The opportunity to pay for products in installments has become increasingly popular over the last few years, allowing shoppers to finance everything from T-shirts to Pelotons. In the latest sign of the “buy now, pay later” industry’s momentum, payments company Square announced it would acquire one of these firms for $29 billion (to read more about this deal and the sector more broadly, check out my colleague Emily Bary’s coverage). 

Despite the industry’s growth, we don’t have a good understanding of how these companies are making lending decisions and how much money they’re handing out, which could pose a risk to investors, analysts from Fitch Ratings wrote in a recent report. That’s because for the most part, the sector is made up of private companies and they aren’t reporting their data to credit agencies. 

That opaqueness “can make it harder to track the overall debt picture for an individual obligor or just an overall debt universe,” said Harry Kohl, a director at Fitch and one of the authors of the note.

We don’t have a good understanding of how these companies are making lending decisions and how much money they’re handing out.

These products position themselves as payment solutions, instead of debt, the Fitch note says, a feature that can make them attractive to consumers who might otherwise be wary of credit cards. 

In reality though, “it appears that the key differentiating factor for BNPL products versus traditional lending is lighter regulation,” the note reads. “Providers therefore have more discretion in the design of the underwriting process and may not perform certain steps that would be required for fully regulated loans.” 

That lack of regulation combined with the relative newness of buy now, pay later products could pose risks for consumers. The Fitch note points to evidence in the U.K. and Australia that some BNPL customers take on other loans to repay their purchases. In addition, 31% of U.S. respondents to a survey cited by Fitch said they’d incurred a late fee or made a late payment on a buy now pay later loan, which is when some of the more attractive features of the product — like a zero or low interest rate — disappear. 

“If there’s a problem of hidden fees or interest being applied if you miss a payment or other things that could potentially trip up a borrower, those are things when the opaqueness can come in,” Kohl said. “People that are new to buy now pay later may not be used to how it works.” 

But it’s not just consumers that this opaqueness poses a risk to, it could create problems for the companies themselves. Because the firms use soft credit checks in evaluating their lending decisions, there’s the possibility that they’re missing “loan stacking,” or when the same borrower has multiple buy now pay later loans from different providers, Kohl said. 

That’s an issue that plagued the beleaguered marketplace lending industry. 

Student-loan pause extended, and other updates

In last week’s Extra Credit, I wrote about negative amortization or the idea that a borrower’s student-loan balance can grow even when they’re making diligent payments. 

A recent analysis provides fresh evidence of this phenomenon and indicates that borrowers who have made voluntary payments during the COVID-era pause on student-loan payments, collections and interest are still struggling to get ahead.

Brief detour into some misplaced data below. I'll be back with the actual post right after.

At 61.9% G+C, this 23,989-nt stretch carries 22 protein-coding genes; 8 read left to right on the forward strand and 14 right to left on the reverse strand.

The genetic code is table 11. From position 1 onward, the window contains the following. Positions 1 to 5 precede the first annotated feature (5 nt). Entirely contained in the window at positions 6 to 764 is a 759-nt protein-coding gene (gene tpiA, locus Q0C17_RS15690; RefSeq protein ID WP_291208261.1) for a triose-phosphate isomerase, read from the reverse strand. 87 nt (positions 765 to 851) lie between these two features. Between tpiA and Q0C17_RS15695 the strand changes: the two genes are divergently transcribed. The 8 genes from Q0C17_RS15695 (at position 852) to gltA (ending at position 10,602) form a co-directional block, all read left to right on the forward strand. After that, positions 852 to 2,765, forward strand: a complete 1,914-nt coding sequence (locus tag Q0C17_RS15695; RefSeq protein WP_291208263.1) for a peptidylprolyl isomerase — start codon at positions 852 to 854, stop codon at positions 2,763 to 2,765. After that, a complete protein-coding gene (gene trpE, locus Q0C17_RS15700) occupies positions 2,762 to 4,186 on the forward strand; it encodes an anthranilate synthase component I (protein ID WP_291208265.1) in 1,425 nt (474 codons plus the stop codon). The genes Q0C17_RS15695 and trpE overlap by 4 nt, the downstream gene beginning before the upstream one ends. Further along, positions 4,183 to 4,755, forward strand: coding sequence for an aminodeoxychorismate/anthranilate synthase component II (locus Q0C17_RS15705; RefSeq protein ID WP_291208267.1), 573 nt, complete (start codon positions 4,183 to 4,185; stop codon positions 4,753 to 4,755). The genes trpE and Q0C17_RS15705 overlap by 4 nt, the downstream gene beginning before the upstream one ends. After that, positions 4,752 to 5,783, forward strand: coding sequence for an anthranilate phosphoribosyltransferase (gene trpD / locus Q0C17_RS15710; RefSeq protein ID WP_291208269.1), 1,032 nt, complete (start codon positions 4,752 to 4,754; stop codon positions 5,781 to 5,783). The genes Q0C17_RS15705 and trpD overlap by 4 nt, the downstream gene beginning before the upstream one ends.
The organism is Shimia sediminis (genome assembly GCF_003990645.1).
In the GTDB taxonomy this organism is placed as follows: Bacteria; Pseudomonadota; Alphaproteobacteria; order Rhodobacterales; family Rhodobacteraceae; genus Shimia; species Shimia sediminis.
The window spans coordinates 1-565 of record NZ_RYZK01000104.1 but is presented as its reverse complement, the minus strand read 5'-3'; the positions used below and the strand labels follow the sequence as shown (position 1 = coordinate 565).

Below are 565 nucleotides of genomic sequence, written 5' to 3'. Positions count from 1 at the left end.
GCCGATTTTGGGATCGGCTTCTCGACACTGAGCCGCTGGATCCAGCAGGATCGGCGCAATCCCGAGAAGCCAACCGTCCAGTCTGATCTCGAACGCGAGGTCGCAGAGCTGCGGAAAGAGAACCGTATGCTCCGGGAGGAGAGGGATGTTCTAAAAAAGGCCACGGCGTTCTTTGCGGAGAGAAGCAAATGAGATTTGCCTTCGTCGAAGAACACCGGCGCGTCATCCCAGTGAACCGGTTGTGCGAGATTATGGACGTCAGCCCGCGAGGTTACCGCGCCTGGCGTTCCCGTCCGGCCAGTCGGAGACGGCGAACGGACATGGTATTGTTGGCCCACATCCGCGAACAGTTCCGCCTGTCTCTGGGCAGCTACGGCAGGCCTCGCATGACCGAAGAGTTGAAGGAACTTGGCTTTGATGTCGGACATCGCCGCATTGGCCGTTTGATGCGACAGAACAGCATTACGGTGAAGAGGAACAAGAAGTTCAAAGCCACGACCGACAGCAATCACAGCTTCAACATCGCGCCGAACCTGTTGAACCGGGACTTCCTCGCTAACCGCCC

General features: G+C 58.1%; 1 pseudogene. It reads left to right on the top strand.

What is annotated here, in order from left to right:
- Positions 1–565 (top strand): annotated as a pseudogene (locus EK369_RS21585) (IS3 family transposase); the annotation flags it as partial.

Roughly 63% of borrowers who made a payment during this period and have Navient as their student loan servicer owe more than their original loan balance, according to an analysis of Department of Education data published by the National Consumer Law Center and the Center for Responsible Lending. Of those borrowers, 26% owe between 125% and 150% of what they originally borrowed and 6% owe more than 150% of their original balance, the analysis found. 

(To better understand the history and factors behind negative amortization, read last week’s Extra Credit here).

ICYMI: The Biden administration extended that COVID-era payment pause during which some borrowers made voluntary payments, through Jan. 31, 2022. The Department of Education described it as a “final extension,” though officials have faced pressure from prominent lawmakers to extend the pause through March 31 and cancel some student debt.

How are you feeling about payments resuming? We want to know. Email [email protected].

This week the Biden administration also waded into a years-long battle between the federal government, states and student-loan companies over who has the right to regulate the federal contractors that manage the student-loan program. 

In a memo released Monday, officials took the position that state regulators are partners of the federal government in oversight of student loan companies. That was a reversal from the approach of the agency under former Secretary of Education Betsy DeVos, which said that states didn’t have the right to regulate these federal contractors because their laws would be in conflict with federal laws governing the student-loan program. 

The Biden administration’s reversal of the DeVos-era position could pave the way for closer oversight of student-loan companies as states increasingly make and enforce their own student-loan consumer protection laws.